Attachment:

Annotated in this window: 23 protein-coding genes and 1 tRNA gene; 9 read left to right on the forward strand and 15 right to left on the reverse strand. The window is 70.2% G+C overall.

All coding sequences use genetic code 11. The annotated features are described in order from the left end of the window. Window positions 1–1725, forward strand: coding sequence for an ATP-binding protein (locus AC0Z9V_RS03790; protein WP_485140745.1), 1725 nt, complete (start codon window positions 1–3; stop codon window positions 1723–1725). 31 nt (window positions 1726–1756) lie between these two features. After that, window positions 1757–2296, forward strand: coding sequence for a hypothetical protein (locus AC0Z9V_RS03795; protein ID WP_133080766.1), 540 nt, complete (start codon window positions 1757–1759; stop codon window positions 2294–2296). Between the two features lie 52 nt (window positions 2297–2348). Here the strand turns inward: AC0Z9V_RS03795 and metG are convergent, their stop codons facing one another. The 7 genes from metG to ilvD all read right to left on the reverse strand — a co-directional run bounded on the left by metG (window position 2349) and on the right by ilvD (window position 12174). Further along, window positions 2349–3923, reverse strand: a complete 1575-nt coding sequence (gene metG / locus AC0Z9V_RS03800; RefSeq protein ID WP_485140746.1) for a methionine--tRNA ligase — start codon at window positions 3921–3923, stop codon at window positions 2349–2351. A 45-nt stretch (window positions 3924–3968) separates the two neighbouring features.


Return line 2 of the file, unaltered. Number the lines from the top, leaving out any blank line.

All coding sequences use genetic code 11. The annotated features are described in order from the left end of the window. Window positions 1–1725, forward strand: coding sequence for an ATP-binding protein (locus AC0Z9V_RS03790; protein WP_485140745.1), 1725 nt, complete (start codon window positions 1–3; stop codon window positions 1723–1725). 31 nt (window positions 1726–1756) lie between these two features. After that, window positions 1757–2296, forward strand: coding sequence for a hypothetical protein (locus AC0Z9V_RS03795; protein ID WP_133080766.1), 540 nt, complete (start codon window positions 1757–1759; stop codon window positions 2294–2296). Between the two features lie 52 nt (window positions 2297–2348). Here the strand turns inward: AC0Z9V_RS03795 and metG are convergent, their stop codons facing one another. The 7 genes from metG to ilvD all read right to left on the reverse strand — a co-directional run bounded on the left by metG (window position 2349) and on the right by ilvD (window position 12174). Further along, window positions 2349–3923, reverse strand: a complete 1575-nt coding sequence (gene metG / locus AC0Z9V_RS03800; RefSeq protein ID WP_485140746.1) for a methionine--tRNA ligase — start codon at window positions 3921–3923, stop codon at window positions 2349–2351. A 45-nt stretch (window positions 3924–3968) separates the two neighbouring features.